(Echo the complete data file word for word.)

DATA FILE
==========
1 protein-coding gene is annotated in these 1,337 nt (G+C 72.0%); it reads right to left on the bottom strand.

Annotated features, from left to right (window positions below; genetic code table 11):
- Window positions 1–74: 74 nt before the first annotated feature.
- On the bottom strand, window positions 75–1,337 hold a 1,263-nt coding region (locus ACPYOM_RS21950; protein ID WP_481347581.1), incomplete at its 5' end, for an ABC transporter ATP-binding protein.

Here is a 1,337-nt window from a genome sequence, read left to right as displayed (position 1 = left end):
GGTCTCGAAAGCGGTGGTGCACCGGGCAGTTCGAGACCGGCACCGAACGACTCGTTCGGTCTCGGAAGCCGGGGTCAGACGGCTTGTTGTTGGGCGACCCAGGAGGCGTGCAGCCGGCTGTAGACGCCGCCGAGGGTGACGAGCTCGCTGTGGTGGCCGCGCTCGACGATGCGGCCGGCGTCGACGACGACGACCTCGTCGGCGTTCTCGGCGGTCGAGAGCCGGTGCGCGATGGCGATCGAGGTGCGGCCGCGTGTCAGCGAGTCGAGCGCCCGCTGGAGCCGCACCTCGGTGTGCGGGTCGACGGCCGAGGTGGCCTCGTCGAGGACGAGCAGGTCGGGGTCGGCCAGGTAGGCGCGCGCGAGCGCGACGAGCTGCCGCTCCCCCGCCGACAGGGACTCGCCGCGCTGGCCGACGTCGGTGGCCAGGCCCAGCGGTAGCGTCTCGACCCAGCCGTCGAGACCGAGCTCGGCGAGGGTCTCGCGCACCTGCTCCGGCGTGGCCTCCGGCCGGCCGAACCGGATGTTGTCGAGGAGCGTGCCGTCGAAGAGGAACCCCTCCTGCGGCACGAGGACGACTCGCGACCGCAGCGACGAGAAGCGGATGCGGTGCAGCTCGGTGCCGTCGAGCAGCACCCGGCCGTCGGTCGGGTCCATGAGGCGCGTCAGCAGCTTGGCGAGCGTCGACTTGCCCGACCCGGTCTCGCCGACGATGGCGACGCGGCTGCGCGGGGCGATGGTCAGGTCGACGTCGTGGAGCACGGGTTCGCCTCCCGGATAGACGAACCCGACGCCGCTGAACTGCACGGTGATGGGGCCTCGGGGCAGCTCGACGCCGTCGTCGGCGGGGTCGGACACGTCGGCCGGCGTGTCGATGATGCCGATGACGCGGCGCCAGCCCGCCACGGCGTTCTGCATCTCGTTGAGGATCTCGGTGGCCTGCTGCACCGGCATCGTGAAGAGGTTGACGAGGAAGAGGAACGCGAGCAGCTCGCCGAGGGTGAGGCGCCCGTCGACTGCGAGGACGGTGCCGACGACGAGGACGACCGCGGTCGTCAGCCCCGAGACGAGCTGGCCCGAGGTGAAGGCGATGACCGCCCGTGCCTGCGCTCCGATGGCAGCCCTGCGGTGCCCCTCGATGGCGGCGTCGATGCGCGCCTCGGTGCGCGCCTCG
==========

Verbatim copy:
1 protein-coding gene is annotated in these 1,337 nt (G+C 72.0%); it reads right to left on the bottom strand.

Annotated features, from left to right (window positions below; genetic code table 11):
- Window positions 1–74: 74 nt before the first annotated feature.
- On the bottom strand, window positions 75–1,337 hold a 1,263-nt coding region (locus ACPYOM_RS21950; protein ID WP_481347581.1), incomplete at its 5' end, for an ABC transporter ATP-binding protein.

Here is a 1,337-nt window from a genome sequence, read left to right as displayed (position 1 = left end):
GGTCTCGAAAGCGGTGGTGCACCGGGCAGTTCGAGACCGGCACCGAACGACTCGTTCGGTCTCGGAAGCCGGGGTCAGACGGCTTGTTGTTGGGCGACCCAGGAGGCGTGCAGCCGGCTGTAGACGCCGCCGAGGGTGACGAGCTCGCTGTGGTGGCCGCGCTCGACGATGCGGCCGGCGTCGACGACGACGACCTCGTCGGCGTTCTCGGCGGTCGAGAGCCGGTGCGCGATGGCGATCGAGGTGCGGCCGCGTGTCAGCGAGTCGAGCGCCCGCTGGAGCCGCACCTCGGTGTGCGGGTCGACGGCCGAGGTGGCCTCGTCGAGGACGAGCAGGTCGGGGTCGGCCAGGTAGGCGCGCGCGAGCGCGACGAGCTGCCGCTCCCCCGCCGACAGGGACTCGCCGCGCTGGCCGACGTCGGTGGCCAGGCCCAGCGGTAGCGTCTCGACCCAGCCGTCGAGACCGAGCTCGGCGAGGGTCTCGCGCACCTGCTCCGGCGTGGCCTCCGGCCGGCCGAACCGGATGTTGTCGAGGAGCGTGCCGTCGAAGAGGAACCCCTCCTGCGGCACGAGGACGACTCGCGACCGCAGCGACGAGAAGCGGATGCGGTGCAGCTCGGTGCCGTCGAGCAGCACCCGGCCGTCGGTCGGGTCCATGAGGCGCGTCAGCAGCTTGGCGAGCGTCGACTTGCCCGACCCGGTCTCGCCGACGATGGCGACGCGGCTGCGCGGGGCGATGGTCAGGTCGACGTCGTGGAGCACGGGTTCGCCTCCCGGATAGACGAACCCGACGCCGCTGAACTGCACGGTGATGGGGCCTCGGGGCAGCTCGACGCCGTCGTCGGCGGGGTCGGACACGTCGGCCGGCGTGTCGATGATGCCGATGACGCGGCGCCAGCCCGCCACGGCGTTCTGCATCTCGTTGAGGATCTCGGTGGCCTGCTGCACCGGCATCGTGAAGAGGTTGACGAGGAAGAGGAACGCGAGCAGCTCGCCGAGGGTGAGGCGCCCGTCGACTGCGAGGACGGTGCCGACGACGAGGACGACCGCGGTCGTCAGCCCCGAGACGAGCTGGCCCGAGGTGAAGGCGATGACCGCCCGTGCCTGCGCTCCGATGGCAGCCCTGCGGTGCCCCTCGATGGCGGCGTCGATGCGCGCCTCGGTGCGCGCCTCG